There are quite a few aerial photographers who are renowned for their contribution to this fascinating branch of photography. This article pays a small tribute to some of them.
“Beauty can be seen in all things, seeing and composing the beauty is what separates the snapshot from the photograph.”-Matt Hardy
Aerial photography is an enthralling branch of photography that demands great skills, creativity, and knowledge about the technical aspect of photography. This is the reason why it holds a very special place in the hearts of photographers, amateurs, as well as admirers. It is characterized by capturing pictures, when the photographer is off the ground, i.e., from an elevated position. The basic and most common platforms that are used for this purpose include hot air balloons, air crafts, rockets, kites, blimps, helicopters, parachutes, poles, dirigibles, etc. In this article, we find out more about photographers who got famous for their aerial shots, and the art that made them famous – aerial photography.
Owing to the sort of creativity and adventurous potential that aerial photography demands, not many photographers could gain phenomenal fame. But there are some, who made a mark in this field and inspired many to try their hand at aerial photography. Here’s looking at some of them
Félix Nadar (1820 – 1910)
French photographer Gaspard-Félix Tournachon was more popular by his pseudonym, Félix Nadar. Nadar took his first photograph in the year 1853, and he took his first aerial photograph in the year 1856. His earliest surviving aerial photograph is taken over Paris, in the year 1866. Somewhere around 1863, Félix Nadar built a large balloon, which was named as Le Géant. In the year 1864, he provided his photo studio to a group of painters, that held the first ever exhibition of the impressionists. Some other credits of Nadar include the first ever photo interview with Michel Eugène Chevreul and photographs of Victor Hugo on his death bed. The famous Prix Nadar is given away in his remembrance.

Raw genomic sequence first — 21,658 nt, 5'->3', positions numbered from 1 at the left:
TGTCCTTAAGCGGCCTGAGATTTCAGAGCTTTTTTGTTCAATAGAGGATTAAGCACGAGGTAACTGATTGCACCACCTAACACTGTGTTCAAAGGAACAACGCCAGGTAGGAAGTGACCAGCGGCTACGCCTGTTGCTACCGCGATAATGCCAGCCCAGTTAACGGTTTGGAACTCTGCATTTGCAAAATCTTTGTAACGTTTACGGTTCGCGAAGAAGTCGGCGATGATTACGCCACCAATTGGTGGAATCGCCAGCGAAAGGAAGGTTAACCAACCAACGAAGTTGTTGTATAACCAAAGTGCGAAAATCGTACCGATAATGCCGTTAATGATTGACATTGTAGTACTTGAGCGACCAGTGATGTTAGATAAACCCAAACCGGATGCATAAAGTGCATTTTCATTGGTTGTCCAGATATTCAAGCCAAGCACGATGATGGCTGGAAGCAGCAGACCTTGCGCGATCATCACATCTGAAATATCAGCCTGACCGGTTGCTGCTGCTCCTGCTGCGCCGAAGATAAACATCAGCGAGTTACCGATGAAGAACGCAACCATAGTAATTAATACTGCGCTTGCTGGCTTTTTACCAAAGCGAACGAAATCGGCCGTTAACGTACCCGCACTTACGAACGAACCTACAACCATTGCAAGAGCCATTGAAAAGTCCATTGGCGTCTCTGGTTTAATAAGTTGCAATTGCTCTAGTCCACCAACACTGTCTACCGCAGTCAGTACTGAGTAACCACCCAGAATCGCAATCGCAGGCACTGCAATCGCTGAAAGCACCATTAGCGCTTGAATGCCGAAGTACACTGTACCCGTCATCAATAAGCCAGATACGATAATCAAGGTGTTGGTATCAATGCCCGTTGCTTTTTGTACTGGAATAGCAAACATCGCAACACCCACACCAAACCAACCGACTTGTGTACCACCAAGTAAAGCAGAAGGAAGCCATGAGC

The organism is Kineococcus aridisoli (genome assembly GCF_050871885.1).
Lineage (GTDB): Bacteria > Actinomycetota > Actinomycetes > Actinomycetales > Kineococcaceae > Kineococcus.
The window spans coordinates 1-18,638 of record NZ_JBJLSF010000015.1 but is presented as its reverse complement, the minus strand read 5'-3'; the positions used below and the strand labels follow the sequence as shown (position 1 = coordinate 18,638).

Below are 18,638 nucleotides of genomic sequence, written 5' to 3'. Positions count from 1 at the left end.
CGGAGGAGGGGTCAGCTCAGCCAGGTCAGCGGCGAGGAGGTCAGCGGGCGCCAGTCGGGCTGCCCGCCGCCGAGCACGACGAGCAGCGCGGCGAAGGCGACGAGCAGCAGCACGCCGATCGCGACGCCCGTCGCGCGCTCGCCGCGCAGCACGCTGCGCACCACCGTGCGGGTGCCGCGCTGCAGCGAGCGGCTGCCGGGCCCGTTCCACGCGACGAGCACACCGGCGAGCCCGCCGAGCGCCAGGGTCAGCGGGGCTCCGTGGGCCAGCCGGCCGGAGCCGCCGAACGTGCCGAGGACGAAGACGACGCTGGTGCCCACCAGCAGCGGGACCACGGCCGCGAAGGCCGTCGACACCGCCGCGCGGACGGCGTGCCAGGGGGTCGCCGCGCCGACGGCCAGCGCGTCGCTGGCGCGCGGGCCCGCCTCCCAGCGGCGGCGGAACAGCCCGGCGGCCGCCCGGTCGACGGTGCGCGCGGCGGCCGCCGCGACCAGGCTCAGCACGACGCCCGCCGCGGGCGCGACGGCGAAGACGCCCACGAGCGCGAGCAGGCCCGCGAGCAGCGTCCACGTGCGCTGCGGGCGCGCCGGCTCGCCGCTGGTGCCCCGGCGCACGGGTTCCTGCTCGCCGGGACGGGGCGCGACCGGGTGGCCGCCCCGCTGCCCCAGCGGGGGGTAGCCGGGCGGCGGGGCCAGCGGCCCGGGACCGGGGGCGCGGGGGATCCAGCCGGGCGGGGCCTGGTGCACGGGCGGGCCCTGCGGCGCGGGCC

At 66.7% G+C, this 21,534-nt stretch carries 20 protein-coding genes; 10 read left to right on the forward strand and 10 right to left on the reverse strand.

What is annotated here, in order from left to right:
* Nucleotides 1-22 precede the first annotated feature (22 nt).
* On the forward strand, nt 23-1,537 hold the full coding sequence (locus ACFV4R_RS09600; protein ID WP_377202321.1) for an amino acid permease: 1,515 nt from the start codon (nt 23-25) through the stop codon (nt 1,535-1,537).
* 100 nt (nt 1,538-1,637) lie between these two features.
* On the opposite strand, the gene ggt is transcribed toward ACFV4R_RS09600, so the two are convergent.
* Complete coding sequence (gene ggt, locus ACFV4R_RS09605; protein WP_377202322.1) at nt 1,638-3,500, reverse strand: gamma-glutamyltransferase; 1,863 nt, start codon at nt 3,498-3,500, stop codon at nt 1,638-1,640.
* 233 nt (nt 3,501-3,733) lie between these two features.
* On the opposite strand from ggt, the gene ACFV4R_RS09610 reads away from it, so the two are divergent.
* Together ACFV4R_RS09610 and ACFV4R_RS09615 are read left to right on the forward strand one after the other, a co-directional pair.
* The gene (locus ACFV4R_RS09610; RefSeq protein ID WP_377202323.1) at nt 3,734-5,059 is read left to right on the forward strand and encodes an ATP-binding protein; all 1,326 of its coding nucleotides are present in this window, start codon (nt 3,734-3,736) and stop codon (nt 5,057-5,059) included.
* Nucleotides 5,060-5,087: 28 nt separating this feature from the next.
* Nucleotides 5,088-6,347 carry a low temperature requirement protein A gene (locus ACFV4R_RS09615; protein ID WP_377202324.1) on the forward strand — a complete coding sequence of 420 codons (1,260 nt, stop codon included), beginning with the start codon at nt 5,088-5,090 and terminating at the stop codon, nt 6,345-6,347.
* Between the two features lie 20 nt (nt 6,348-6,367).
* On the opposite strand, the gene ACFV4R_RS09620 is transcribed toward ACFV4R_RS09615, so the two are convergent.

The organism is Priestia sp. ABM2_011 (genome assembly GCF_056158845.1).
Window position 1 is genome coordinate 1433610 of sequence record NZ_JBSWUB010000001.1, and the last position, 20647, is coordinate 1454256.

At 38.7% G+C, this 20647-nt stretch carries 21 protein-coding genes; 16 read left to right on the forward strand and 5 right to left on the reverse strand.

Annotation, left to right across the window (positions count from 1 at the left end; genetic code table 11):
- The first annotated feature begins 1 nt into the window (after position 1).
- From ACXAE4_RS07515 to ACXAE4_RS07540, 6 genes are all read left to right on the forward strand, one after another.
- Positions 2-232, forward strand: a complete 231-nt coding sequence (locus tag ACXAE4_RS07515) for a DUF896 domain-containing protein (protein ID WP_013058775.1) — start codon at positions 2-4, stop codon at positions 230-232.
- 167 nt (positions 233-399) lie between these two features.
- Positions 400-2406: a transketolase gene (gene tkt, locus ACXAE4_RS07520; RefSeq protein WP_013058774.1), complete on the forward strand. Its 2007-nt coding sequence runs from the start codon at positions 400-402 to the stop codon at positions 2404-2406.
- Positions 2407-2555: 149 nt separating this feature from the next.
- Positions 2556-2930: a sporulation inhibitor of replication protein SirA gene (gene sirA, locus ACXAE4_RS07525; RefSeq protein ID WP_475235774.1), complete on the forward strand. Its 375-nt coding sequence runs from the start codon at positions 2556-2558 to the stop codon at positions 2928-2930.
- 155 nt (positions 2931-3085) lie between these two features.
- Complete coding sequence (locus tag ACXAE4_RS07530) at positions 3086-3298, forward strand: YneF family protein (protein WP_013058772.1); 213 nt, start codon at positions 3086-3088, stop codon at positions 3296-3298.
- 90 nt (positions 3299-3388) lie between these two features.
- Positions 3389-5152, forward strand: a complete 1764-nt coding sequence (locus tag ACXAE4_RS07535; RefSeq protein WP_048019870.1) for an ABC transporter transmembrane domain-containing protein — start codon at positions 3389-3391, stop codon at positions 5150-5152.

James Wallace Black (1825 – 1896)
American photographer James Wallace Black was professionally known as J.W. Black. He began his career as a painter, but soon after, shifted his interest towards photography. J.W. Black was not only a renowned portrait photographer, but also the first American aerial photographer. In the year 1860, two years after Nadar did, Black attempted to capture images of Boston, from “Queen of the Air” – a tethered balloon. After that, aerial photography was used in the American Civil War, by the Union Army. Black later became the authorized user of candle powered Laterna Magica or Magic Lantern, which was an image projector that produced popular images of the Great Boston Fire.
Eduard Spelterini (1852 – 1931)
Originally named as Eduard Schweizer, Eduard Spelterini was born in Switzerland. Spelterini is reckoned as the pioneer of aerial photography and ballooning in Switzerland. Circa 1893, Spelterini started taking pictures from his balloon flights. That way, he captured some breathtaking images of Milan, Paris, Frankfurt, and Brussels. Closed international borders during World War I put an end to his aerial expeditions. He later managed a few ballooning adventures till the year 1926. His mortal journey come to an end in the year 1931.